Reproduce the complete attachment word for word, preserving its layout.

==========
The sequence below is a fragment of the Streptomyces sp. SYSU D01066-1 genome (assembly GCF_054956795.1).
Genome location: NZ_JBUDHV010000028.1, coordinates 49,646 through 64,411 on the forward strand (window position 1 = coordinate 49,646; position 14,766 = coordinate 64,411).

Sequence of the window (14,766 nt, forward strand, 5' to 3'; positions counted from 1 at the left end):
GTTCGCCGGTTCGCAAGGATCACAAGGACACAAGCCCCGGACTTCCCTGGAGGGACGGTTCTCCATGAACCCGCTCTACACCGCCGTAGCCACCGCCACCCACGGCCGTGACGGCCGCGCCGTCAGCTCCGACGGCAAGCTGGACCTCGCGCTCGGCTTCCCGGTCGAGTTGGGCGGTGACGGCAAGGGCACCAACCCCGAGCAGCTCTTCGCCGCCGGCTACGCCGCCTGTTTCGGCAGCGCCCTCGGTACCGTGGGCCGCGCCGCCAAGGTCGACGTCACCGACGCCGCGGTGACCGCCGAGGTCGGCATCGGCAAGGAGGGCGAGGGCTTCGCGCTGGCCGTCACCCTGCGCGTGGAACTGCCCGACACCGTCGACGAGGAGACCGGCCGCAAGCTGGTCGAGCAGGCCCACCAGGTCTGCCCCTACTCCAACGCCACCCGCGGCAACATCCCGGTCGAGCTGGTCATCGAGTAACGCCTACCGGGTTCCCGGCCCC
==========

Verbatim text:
The sequence below is a fragment of the Streptomyces sp. SYSU D01066-1 genome (assembly GCF_054956795.1).
Genome location: NZ_JBUDHV010000028.1, coordinates 49,646 through 64,411 on the forward strand (window position 1 = coordinate 49,646; position 14,766 = coordinate 64,411).

Sequence of the window (14,766 nt, forward strand, 5' to 3'; positions counted from 1 at the left end):
GTTCGCCGGTTCGCAAGGATCACAAGGACACAAGCCCCGGACTTCCCTGGAGGGACGGTTCTCCATGAACCCGCTCTACACCGCCGTAGCCACCGCCACCCACGGCCGTGACGGCCGCGCCGTCAGCTCCGACGGCAAGCTGGACCTCGCGCTCGGCTTCCCGGTCGAGTTGGGCGGTGACGGCAAGGGCACCAACCCCGAGCAGCTCTTCGCCGCCGGCTACGCCGCCTGTTTCGGCAGCGCCCTCGGTACCGTGGGCCGCGCCGCCAAGGTCGACGTCACCGACGCCGCGGTGACCGCCGAGGTCGGCATCGGCAAGGAGGGCGAGGGCTTCGCGCTGGCCGTCACCCTGCGCGTGGAACTGCCCGACACCGTCGACGAGGAGACCGGCCGCAAGCTGGTCGAGCAGGCCCACCAGGTCTGCCCCTACTCCAACGCCACCCGCGGCAACATCCCGGTCGAGCTGGTCATCGAGTAACGCCTACCGGGTTCCCGGCCCC